Scientists from the University of New Hampshire and the Michigan Aerospace Corporation have signed an exclusive option agreement to commercialize instrumentation originally developed at UNH's Space Science Center for space-based missions and now being re-engineered for homeland security purposes.
Three U.S. patent applications have been filed related to the Portable Neutron Spectroscope, or NSPECT, a highly sensitive instrument that will detect illicit radioactive and fissile (capable of sustaining a chain reaction) materials with pinpoint accuracy from a safe distance. Such materials, which could be located in shipping ports, train stations, truck stops or warehouses, could potentially be used to make "dirty bombs" or associated with a nuclear device itself.
To build the instrument, UNH is leveraging 40 years of experience conducting space-based neutron and gamma-ray detection, with university scientists and engineers developing all the related instrument hardware and software. Michigan Aerospace is responsible for the support engineering that will turn the bench-top instrument into a rugged field-deployable device equipped with a nimble graphical user interface and live video imaging capability.
A Phase III Small Business Innovation Research contract with the Defense Threat Reduction Agency (DTRA) has been instrumental in enabling development of the technology. DTRA is the U.S. Department of Defense's official combat support agency for countering weapons of mass destruction.
NSPECT employs the same techniques used by the NASA Compton Gamma Ray Observatory, a mission that involved UNH scientists and looked at radiation emanating from black holes, solar flares, gamma-ray bursts, and pulsars.
Says professor James Ryan of the UNH Institute for the Study of Earth, Oceans, and Space and principle scientist for NSPECT, "Basically, what people have to do now is go into a building or a container and fish around in hopes of finding the source. The expertise that has been acquired over many years in the space program can now be brought to bear on this problem to better find and locate nuclear bomb-making material."
Common radioactive sources emit gamma rays while nuclear bomb material emits both gamma rays and neutrons. Because neutrons and gamma rays are electrically neutral, it is difficult to ascertain properties like direction of origin or energy level of the radioactive source. Knowing the direction allows inspectors to pinpoint the location of the illicit material while the particle's energy provides important information about the nature of the material such as what radioactive isotope is emitting the radiation.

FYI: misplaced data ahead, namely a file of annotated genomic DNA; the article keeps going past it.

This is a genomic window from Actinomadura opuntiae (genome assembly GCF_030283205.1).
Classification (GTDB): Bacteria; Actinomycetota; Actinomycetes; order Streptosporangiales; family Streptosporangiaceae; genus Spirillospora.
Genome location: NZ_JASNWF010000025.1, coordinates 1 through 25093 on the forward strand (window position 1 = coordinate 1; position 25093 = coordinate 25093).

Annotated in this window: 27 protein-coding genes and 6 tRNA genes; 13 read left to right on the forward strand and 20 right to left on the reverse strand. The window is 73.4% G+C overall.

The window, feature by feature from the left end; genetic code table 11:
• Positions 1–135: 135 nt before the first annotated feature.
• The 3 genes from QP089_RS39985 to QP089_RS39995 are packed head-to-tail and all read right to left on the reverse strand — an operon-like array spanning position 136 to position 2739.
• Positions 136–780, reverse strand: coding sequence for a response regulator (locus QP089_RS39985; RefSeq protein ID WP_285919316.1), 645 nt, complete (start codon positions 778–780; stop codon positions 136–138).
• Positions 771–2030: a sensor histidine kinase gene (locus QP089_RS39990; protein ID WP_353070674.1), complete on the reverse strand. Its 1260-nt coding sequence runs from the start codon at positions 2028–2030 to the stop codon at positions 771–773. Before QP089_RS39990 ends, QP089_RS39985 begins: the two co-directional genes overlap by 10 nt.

"Michigan Aerospace is pleased to work with UNH on accelerating the commercialization of this technology and moving toward a product that can be deployed in the field," says Peter Tchoryk, CEO of Michigan Aerospace, "NSPECT is a unique technology that is critical to protecting the country from nuclear threats."
The completed instrument will fit in the back of an SUV and be self-powered and remotely controlled. The image and spectral signature data will be collected and processed on a laptop located either near the instrument or at a distance. Compact versions of the instrument are also planned.
The patent applications apply to three aspects of the technologies developed at UNH: the neutron and gamma-ray detection system that allows a full, 360-degree survey of a room or volume without having to move the instrument; an innovative power supply that is highly efficient and compact thereby allowing the detector to be modular and robust; and the NSPECT instrument itself. The SSC inventors include Ryan, John Macri, Mark McConnell, Ulisse Bravar, and Christopher Bancroft.
"The partnership with Michigan Aerospace to bring this innovative technology to market will capitalize on a longstanding research relationship between our two organizations," says Maria E. Emanuel, senior licensing manager with the UNH Office for Research Partnerships and Commercialization.
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